By Buck Tilton
A simple fact towers above all others when it comes to winter survival: if you aren’t prepared to survive an unexpected night outside in winter, you probably won’t. In bad conditions, cold will suck out enough body heat in a couple of hours to disable you—and chill you off beyond recovery in three.
If you aren’t prepared to survive an unexpected night outside in winter, you probably won’t.
How did you get in this situation? You were backcountry skiing, or hunting, maybe hiking on a pre-snow, cold afternoon. Your story could be like CNET reporter James Kim’s, whose drive in Oregon mountains with his family on a winter day turned fatal. You didn’t anticipate the snowfall or the blinding wind—and wasn’t the sun supposed to be up at least another hour?
Plan Ahead & Prepare
Yes, you can predict the weather. Or at least someone can, and you can read the forecast. Leave home prepared for the worst possible conditions. If your intended route has ever had six feet of white and 40 mph winds, it could have them again while you’re there. And how do you know the record snowfall and wind speed?
Best Case Scenario
You chose and investigated your route well in advance of setting foot, ski, or tire on it. Then you left a copy of your route, with details, in the hands of some trustworthy people. They know when you are expected back, when to call for a search, and who to call.
Winter survival is all about personal protection: your clothing first, a shelter, and, in the best-case scenario, a fire.
It’s easier to save than to restore your body heat.
Dress like an onion—okay, something like an onion. It seems as if everyone who wanders outdoors on purpose should know this by now, but just in case: wear layers of loose-fitting clothing. The clothing needs to be synthetic (or perhaps wool) so it holds in body heat even when damp. The layers allow you to ventilate and take off clothing, then add the clothing back on, in order to control sweating. (Sweat equals wet! Stay dry to stay warm.) You also want to add layers back on before you chill off. It’s easier to save your body heat than to restore your body heat in winter survival.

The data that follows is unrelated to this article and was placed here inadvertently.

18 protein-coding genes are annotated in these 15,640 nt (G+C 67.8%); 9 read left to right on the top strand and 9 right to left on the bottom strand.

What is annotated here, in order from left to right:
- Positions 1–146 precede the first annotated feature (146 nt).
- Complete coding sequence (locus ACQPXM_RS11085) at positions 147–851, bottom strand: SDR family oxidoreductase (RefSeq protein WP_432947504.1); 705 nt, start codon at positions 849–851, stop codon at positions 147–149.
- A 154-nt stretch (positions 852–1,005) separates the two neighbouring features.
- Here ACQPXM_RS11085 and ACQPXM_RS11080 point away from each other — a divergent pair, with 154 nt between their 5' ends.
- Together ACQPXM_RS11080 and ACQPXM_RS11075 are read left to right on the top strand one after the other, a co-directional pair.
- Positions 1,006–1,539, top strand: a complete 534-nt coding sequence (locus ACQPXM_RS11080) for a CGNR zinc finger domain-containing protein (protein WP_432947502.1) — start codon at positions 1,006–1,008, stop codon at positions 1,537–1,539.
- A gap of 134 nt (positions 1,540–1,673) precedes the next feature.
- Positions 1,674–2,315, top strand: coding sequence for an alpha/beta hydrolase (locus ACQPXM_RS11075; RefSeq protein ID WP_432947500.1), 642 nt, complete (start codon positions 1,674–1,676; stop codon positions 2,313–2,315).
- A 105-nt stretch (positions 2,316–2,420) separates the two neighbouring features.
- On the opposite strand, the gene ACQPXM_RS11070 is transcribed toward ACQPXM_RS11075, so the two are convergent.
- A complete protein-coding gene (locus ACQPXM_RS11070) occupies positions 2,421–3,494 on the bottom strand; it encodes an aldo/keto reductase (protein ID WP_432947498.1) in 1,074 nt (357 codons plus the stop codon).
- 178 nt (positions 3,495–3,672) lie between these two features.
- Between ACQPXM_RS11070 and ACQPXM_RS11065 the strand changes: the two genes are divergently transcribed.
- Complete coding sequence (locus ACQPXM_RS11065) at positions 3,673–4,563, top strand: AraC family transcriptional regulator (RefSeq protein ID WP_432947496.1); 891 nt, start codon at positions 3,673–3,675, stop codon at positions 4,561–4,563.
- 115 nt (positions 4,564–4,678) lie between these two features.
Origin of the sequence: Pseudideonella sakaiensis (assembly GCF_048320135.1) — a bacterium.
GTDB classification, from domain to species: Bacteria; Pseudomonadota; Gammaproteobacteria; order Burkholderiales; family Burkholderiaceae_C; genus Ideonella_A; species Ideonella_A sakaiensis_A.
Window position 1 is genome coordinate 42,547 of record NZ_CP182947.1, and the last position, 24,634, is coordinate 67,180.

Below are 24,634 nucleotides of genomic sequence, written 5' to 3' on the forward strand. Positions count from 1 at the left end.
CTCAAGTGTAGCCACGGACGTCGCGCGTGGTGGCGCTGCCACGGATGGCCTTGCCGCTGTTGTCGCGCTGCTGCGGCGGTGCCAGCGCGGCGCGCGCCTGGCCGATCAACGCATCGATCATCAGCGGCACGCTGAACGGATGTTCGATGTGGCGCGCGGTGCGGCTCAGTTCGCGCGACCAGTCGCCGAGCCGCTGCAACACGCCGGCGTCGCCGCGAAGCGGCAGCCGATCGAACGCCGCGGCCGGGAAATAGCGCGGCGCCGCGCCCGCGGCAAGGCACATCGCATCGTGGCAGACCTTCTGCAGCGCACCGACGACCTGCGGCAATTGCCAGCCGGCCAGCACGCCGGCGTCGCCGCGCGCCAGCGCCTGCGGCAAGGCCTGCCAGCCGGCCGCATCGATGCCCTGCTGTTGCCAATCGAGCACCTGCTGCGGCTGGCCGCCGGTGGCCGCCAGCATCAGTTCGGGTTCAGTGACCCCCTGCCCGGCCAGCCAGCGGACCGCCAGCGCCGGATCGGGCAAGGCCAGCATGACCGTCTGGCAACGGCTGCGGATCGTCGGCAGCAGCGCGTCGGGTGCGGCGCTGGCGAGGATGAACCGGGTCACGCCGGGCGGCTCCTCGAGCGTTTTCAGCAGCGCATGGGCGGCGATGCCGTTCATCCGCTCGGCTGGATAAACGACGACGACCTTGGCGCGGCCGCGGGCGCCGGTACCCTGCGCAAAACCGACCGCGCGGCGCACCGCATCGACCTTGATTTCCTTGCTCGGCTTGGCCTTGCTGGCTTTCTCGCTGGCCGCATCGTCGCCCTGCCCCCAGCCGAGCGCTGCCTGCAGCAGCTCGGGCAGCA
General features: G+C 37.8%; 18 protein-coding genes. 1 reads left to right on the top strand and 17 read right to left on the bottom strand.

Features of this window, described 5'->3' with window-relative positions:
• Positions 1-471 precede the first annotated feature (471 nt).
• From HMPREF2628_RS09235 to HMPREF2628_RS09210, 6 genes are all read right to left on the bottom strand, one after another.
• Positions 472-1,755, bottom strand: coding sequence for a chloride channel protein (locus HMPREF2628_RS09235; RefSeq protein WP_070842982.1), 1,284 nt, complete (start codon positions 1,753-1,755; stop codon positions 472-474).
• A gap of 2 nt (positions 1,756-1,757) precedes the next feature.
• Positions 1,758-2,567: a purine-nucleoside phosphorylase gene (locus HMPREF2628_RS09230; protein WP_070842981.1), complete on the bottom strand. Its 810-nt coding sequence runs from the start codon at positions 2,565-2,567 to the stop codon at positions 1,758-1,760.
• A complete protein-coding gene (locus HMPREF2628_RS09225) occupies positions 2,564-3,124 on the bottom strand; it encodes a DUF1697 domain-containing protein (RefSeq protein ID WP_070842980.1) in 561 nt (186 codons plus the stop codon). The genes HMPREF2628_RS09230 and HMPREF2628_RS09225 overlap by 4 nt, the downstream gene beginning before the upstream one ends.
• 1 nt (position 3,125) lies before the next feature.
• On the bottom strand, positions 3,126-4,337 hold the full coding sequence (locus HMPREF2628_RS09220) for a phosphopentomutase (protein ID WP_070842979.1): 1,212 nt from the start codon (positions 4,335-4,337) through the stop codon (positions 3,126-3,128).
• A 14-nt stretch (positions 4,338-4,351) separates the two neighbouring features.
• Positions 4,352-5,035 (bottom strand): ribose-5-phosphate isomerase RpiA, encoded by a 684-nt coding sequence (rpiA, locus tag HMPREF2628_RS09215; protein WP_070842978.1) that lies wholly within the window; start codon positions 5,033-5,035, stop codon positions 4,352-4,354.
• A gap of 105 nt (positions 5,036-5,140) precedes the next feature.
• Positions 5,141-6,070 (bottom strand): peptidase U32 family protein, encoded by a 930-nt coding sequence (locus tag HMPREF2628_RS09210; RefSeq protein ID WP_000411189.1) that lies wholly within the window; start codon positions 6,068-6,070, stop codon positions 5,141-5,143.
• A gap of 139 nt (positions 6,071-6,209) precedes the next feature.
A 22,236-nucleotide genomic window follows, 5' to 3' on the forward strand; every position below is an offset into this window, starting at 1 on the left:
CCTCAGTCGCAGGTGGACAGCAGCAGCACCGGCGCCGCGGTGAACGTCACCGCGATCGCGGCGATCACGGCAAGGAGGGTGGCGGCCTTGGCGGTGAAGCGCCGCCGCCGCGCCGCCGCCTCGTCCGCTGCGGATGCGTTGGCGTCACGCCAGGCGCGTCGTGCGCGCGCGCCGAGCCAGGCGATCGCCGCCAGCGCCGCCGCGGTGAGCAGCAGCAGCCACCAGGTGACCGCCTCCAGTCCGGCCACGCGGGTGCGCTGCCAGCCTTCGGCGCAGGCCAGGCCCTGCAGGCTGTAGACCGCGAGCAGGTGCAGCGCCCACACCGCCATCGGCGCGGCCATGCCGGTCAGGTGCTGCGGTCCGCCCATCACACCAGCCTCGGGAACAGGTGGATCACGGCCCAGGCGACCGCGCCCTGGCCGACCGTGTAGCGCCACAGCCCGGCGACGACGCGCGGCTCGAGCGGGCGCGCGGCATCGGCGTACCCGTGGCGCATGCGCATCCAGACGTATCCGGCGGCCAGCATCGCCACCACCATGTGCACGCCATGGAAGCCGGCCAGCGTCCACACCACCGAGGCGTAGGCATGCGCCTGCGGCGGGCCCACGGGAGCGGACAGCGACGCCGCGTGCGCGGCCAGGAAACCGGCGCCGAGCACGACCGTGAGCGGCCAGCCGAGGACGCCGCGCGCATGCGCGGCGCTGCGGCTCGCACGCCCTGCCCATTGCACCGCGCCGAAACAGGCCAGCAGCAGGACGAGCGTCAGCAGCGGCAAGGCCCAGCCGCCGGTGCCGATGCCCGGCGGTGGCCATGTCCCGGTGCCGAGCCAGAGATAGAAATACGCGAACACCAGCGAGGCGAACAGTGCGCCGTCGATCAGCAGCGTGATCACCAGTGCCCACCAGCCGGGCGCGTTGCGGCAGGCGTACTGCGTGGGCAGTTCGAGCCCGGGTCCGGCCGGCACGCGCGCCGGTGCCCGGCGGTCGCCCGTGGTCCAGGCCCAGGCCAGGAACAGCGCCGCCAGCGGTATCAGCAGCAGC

Snow, especially when it’s old and compacted, provides material for the protection of excellent shelters (but that’s a tale to be told later). For now, pack something—a small tarp, a small sheet of plastic, an emergency blanket —that you can erect as a wind and/or snow break.
Twenty feet of strong cord will make that job easier. Add an insulating pad to sit, or better yet lie, on so you don’t lose heat into the cold ground. A piece of an old sleeping pad, cut to fit in your pack, will work fine. Or, heck, pack the whole pad.
Relatively unprepared folks have survived mighty cold winter nights outdoors when they got a fire blazing and kept it blazing. Be sure you always have two means to start a fire. At least one of those means should be waterproof. And pack a fire starter that burns even when wet.
Properly dressed, with snow and wind blocked, and a fire burning, you will survive.
On Drinking & Eating
You can survive extremes of cold without a fire if you’re dressed right, sheltered, well watered, and well fed. The body heat you’re striving to preserve comes from metabolism of the things you swallow. Simple sugars (say candy) burn quickly, and complex sugars (starches) burn more slowly. Fats burn the slowest of all, like large logs on well-made conflagration.
Good metabolism requires adequate hydration—so drink up, from the water bottle. To keep the water bottle full, pack a small metal container, something in which you can melt snow.
You Survived the Night
When dawn breaks, you can follow your tracks through the snow back to your vehicle. If the tracks have disappeared under a blanket of new white, and you’re not absolutely sure which way to travel, stay put and wait for the rescue your trustworthy friends set in motion thanks to the winter survival prep you did before setting out.
Winter Survival Recommended Gear List
Emergency Blanket – Made from a tough, rip-resistant vacuum metalized polyethylene-based material, this blanket reflects up to 90% of radiated body heat. It can also be used as a wind shelter or as a snow-trench cover.
Scout Survival Kit – The Scout kit contains essentials for shelter, fire starting, signaling, navigation, gear repair, and more.